Report finds U.S. behind E.U. in biosimilar approvals
WASHINGTON A new report by Datamonitor chastises the United States' inability to approve biosimilars the way the European Union has.
The Datamonitor report, entitled "Biosimilars: Regulatory Issues," indicates that Europe has progressively expanded its biosimilar market after it laid out the legal ground for the approval of generic versions of biologic drugs. The United States, however, has had several setbacks because it is unable to make a decision on the development and use of the generic drugs.
A total of five biosimilars have been approved in the European Union so far.
“In the United States, political issues and the tug-of-war between innovators and generic companies have delayed the formulation of legislation regarding regulatory approval of biosimilars, and the FDA has been reluctant to issue any guidance,” Datamonitor senior pharmaceutical analyst and report author Dr Tijana Ignjatovic said.
Ignjatovic did point out that three different bills were proposed in the United States because the “increasing expenditure on biologicsS has spurred lawmakers into action.”
In February, the Access to Life-Saving Medicine Act was introduced into Congress. Two months later, Congress was given the proposal of the Patent Protection and Innovative Biologic Medicine Act. Both of these bills have not made any progress, standing on the opposite ends of the spectrum: the former being pro-biosimilar and the latter being pro-innovator. By June, a compromise was reached with the introduction of the Biologics Price Competition and Innovation Act, Ignjatovic said.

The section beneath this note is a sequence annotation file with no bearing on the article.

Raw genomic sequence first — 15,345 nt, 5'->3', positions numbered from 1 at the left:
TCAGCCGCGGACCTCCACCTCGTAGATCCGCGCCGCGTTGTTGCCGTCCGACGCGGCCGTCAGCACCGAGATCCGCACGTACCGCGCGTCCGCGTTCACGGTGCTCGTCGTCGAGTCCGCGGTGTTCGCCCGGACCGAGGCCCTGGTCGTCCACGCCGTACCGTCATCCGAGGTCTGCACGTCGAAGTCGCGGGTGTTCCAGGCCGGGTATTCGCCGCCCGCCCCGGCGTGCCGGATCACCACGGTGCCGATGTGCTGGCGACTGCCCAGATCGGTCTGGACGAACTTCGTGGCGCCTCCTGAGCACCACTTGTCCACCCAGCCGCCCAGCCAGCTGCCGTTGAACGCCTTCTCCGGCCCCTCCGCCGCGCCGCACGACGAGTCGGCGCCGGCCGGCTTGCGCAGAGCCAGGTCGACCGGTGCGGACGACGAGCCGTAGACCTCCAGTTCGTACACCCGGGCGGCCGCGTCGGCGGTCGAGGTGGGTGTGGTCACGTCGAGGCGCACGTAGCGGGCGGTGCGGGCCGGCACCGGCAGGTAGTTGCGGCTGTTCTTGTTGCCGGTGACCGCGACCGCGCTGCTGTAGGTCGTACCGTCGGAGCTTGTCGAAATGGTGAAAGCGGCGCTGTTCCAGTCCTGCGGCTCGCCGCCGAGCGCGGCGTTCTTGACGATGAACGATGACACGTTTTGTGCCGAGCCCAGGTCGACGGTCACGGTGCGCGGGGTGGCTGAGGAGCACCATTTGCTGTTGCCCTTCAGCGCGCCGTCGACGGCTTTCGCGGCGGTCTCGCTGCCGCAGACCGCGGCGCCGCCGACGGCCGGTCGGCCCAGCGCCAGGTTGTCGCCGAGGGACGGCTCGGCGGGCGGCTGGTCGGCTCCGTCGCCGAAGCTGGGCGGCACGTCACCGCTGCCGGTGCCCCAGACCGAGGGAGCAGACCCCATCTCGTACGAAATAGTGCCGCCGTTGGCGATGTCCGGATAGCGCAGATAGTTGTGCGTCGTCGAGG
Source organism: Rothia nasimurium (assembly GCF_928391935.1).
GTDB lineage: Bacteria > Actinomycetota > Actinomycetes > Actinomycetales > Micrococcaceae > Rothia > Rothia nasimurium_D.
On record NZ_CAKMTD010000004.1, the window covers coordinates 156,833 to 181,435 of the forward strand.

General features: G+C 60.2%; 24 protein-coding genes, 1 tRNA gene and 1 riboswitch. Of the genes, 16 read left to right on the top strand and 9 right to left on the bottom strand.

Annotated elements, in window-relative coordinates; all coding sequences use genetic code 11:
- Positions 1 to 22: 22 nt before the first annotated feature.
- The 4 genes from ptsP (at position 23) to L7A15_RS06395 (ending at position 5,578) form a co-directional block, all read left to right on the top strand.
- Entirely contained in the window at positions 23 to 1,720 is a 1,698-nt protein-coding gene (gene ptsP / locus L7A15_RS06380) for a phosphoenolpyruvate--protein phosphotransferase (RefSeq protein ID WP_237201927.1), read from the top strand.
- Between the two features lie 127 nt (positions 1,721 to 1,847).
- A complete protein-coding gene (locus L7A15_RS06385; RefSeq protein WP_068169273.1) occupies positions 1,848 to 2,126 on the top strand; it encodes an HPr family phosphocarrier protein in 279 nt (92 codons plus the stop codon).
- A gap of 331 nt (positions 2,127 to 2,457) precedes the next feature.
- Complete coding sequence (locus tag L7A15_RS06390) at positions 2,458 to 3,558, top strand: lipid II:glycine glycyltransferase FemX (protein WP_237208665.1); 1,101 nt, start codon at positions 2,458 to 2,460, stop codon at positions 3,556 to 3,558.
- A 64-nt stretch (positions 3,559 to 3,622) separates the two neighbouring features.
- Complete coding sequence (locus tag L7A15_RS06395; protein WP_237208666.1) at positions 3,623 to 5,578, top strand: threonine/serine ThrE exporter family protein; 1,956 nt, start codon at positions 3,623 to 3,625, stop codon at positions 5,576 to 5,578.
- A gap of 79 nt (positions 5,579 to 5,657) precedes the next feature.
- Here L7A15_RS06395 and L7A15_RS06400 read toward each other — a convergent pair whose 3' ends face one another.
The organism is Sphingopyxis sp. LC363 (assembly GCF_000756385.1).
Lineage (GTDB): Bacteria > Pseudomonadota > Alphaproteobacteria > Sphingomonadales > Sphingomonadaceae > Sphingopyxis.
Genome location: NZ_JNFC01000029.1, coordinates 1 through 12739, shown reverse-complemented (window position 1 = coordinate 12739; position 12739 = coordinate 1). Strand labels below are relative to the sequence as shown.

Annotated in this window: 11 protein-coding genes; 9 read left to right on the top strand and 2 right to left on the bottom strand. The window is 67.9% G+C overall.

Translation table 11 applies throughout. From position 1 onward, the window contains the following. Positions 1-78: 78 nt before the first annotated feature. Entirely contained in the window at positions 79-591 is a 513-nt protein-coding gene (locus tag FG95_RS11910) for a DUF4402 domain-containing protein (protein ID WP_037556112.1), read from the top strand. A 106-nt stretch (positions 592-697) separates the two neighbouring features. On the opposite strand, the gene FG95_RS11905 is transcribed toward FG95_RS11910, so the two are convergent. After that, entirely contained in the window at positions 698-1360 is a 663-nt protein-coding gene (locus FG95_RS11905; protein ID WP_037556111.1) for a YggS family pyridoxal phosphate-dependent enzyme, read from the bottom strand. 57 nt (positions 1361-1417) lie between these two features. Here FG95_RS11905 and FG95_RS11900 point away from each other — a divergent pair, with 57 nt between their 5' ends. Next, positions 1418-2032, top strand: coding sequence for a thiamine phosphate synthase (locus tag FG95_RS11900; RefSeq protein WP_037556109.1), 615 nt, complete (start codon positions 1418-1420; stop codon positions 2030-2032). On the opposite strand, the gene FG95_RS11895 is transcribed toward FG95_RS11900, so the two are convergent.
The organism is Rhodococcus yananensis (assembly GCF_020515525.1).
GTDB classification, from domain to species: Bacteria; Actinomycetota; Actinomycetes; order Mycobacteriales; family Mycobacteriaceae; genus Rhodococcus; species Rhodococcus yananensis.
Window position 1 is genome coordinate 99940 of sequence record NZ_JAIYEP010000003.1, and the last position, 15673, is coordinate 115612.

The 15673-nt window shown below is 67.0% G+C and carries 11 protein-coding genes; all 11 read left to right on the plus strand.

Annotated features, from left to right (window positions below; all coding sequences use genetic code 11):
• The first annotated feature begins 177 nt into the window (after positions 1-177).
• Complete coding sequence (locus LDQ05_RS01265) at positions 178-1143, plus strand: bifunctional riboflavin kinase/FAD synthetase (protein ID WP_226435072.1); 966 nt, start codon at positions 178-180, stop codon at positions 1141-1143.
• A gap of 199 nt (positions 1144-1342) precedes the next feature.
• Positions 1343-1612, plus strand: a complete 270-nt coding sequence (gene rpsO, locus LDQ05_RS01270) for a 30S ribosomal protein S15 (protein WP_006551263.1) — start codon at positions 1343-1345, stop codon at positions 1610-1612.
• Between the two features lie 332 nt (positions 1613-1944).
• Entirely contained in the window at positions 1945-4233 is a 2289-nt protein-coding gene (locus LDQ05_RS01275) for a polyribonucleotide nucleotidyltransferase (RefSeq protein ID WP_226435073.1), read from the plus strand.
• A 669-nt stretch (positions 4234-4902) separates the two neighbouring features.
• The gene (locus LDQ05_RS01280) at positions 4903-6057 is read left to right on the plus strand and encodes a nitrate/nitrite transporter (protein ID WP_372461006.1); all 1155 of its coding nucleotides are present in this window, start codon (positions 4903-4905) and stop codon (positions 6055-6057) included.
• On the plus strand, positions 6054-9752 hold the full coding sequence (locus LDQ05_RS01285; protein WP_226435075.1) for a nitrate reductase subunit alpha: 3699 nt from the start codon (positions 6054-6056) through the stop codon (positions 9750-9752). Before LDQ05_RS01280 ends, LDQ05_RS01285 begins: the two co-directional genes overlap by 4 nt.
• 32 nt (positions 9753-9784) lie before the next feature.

“It proposes 12 years of market exclusivity for the patent holders but also one year of exclusivity to the first biosimilar to be approved as interchangeable with the reference product,” she said.
The Datamonitor report claimed the bill was controversial because while the market may become very profitable, smaller biotechnology companies may avoid entering the market. Meanwhile, the innovators and the generics industry can not agree on the 12 years of market exclusivity clause, with one thinking it was too long and the other, too short.
Since biogenerics are made in living organisms and their manufacturing processes are considered trade secrets, generic versions of biologics cannot be kept identical to their reference products and are effectively not “true generics” and need to be treated differently from generics of small molecule drugs, the report noted.